By Salt 106.5 Network Wednesday 28 Feb 2018NewsReading Time: 3 minutes
By: Jennie Scott
Grief has swept my nation, and my own heart is still tender.
Weeks ago, a teenager not much older than the students I taught massacred 17 people by shooting them in cold blood.
Then he got a snack at McDonald’s.
Every day since this tragedy, the news — both official sources and the ever-growing social media kind of news — has been filled with a nonstop dissection of how it happened and why it happened and how to prevent it from ever happening again.
I have many opinions, to be sure. The maternal side of me has thoughts, as does the former educator. The rule follower in me who sees things in black and white has her opinions, but so does the always-questioning woman who has grown adept at playing the devil’s advocate.
But today, the opinion I will allow to have a voice comes from the most important person in me — the Christ follower. She, today, is the one who will speak.
And this is what she will say: It is not enough for us as believers to simply say, as the wide-sweeping solution to this tragedy and those of its kind, “This world just needs Jesus.”
If I have read that statement once from professing Christians, I have read it 100 times. On Facebook pages and Twitter posts, I have seen the proposed solution to attacks with assault rifles as, simply, Jesus.
Hear me, please. Yes. This world needs Jesus. But as someone who has read the Bible and believes all of its truths, I am here to remind you that this world has always rejected and will continue to reject Jesus and His ways. Scripture is clear.
When Christ lived as a human, his peers rejected His claims of deity and plotted to plan His death. Back then, people refused to see their own need for Jesus, and even now, the refusal continues.
So yes, the world needs Jesus more than it needs anything, but people have a choice. And people choose not to follow Him.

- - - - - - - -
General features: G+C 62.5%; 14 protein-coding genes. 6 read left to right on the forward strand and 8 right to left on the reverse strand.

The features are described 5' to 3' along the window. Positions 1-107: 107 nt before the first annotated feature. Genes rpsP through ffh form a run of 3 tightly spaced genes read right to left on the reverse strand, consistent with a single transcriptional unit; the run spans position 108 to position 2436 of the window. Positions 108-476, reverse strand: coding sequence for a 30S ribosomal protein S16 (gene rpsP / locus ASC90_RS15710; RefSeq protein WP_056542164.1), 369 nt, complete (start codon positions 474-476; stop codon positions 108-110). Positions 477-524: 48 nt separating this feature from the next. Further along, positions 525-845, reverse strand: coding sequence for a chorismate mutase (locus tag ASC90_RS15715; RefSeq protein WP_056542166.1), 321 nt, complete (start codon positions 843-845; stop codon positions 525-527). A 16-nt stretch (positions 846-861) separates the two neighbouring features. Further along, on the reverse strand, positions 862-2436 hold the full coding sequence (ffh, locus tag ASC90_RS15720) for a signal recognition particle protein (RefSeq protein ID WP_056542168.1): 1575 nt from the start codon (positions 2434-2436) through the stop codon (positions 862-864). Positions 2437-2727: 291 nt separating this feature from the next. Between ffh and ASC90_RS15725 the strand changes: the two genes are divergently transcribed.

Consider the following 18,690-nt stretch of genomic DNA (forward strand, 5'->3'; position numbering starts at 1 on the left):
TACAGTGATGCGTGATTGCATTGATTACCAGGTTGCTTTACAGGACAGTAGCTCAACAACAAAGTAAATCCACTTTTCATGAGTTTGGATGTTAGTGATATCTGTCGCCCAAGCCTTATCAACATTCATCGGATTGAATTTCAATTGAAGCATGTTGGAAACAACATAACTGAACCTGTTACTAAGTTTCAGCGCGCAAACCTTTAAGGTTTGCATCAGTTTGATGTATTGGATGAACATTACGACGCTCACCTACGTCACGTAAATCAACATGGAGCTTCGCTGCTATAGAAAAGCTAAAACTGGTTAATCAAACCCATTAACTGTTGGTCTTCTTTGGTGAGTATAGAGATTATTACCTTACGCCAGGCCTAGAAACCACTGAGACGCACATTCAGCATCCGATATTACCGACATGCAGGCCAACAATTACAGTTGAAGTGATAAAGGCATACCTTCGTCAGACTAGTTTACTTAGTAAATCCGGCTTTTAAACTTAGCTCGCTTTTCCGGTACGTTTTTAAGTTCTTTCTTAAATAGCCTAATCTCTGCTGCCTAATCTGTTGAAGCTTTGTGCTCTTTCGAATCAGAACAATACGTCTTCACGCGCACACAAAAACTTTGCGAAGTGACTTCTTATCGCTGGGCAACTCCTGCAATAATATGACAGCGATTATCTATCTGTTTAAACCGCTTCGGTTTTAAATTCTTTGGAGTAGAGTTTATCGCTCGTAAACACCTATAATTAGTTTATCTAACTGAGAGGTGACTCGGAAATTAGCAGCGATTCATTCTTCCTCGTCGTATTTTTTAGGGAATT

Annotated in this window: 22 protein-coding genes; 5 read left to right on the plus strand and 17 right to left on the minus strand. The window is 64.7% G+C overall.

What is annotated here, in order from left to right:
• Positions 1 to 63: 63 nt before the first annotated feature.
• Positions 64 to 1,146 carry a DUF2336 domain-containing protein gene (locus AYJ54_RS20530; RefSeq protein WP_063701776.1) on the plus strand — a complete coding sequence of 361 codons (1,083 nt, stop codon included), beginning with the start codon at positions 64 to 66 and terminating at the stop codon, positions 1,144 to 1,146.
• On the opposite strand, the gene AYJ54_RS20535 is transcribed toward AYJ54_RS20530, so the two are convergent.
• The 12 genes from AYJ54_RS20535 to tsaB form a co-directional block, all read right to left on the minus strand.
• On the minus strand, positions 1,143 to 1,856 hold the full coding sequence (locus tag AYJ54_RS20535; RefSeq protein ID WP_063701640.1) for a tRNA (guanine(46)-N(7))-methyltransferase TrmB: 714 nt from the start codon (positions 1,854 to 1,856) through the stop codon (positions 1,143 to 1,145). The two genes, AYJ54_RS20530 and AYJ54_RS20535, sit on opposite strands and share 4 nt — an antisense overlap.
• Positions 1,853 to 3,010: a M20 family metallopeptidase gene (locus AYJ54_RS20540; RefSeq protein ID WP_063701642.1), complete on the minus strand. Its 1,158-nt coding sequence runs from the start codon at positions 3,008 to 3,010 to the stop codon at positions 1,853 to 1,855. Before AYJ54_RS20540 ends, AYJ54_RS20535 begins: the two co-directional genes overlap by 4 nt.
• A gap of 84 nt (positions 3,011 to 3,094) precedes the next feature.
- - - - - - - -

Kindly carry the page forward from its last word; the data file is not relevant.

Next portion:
Not everyone will follow Christ.
So where does that leave us in a world where children die in the hallways of their schools as they run from people with guns? It cannot leave us just saying, “People need Jesus.” It must leave us saying, “Since people are infected with evil, what can we do to protect the innocent from them?”
It cannot leave us with our heads in the sand, waiting for Jesus to come back. It must leave us taking action to protect our children however we can and demanding that those in power over us do the same.
This country has laws demanding that we stop at red lights, since people are selfish and won’t just take turns in intersections. We have laws regulating the slaughter of animals, since companies don’t automatically just do the right things with our food. We have laws requiring us to be licensed before we drive cars, since cars are dangerous and can kill people.
We intrinsically know that people need regulation and accountability, in addition to their need for Jesus. We don’t rely on Jesus to protect us from bacteria in our milk — we rely on pasteurization. Why, then, would we rely on Jesus to stop bullets in the hands of madmen? We need practical human solutions using wisdom God gave us.
This means that we stop taking sides in a battle where no one wins. It means we acknowledge that this issue is multi-faceted and complex. School shootings are about guns AND mental health AND parenting AND school safety AND a culture where life is not valued AND many other things. To choose any one of these as the only issue to address is to choose naivete and to forfeit a real solution.
Here’s what I know for sure, as Florida high school students are attending their friends’ funerals, we cannot continue as we are. We cannot sit back and watch our children being slaughtered. We cannot ask our teachers to be the solution to a gunman on their campus. We cannot do nothing and think this problem will solve itself.
We cannot. Because it will not.
Article supplied with thanks to Jennie Scott.
About the Author: Jennie is married with two children who shares lessons from her own unexpected journeys and encouragement you might need for yours.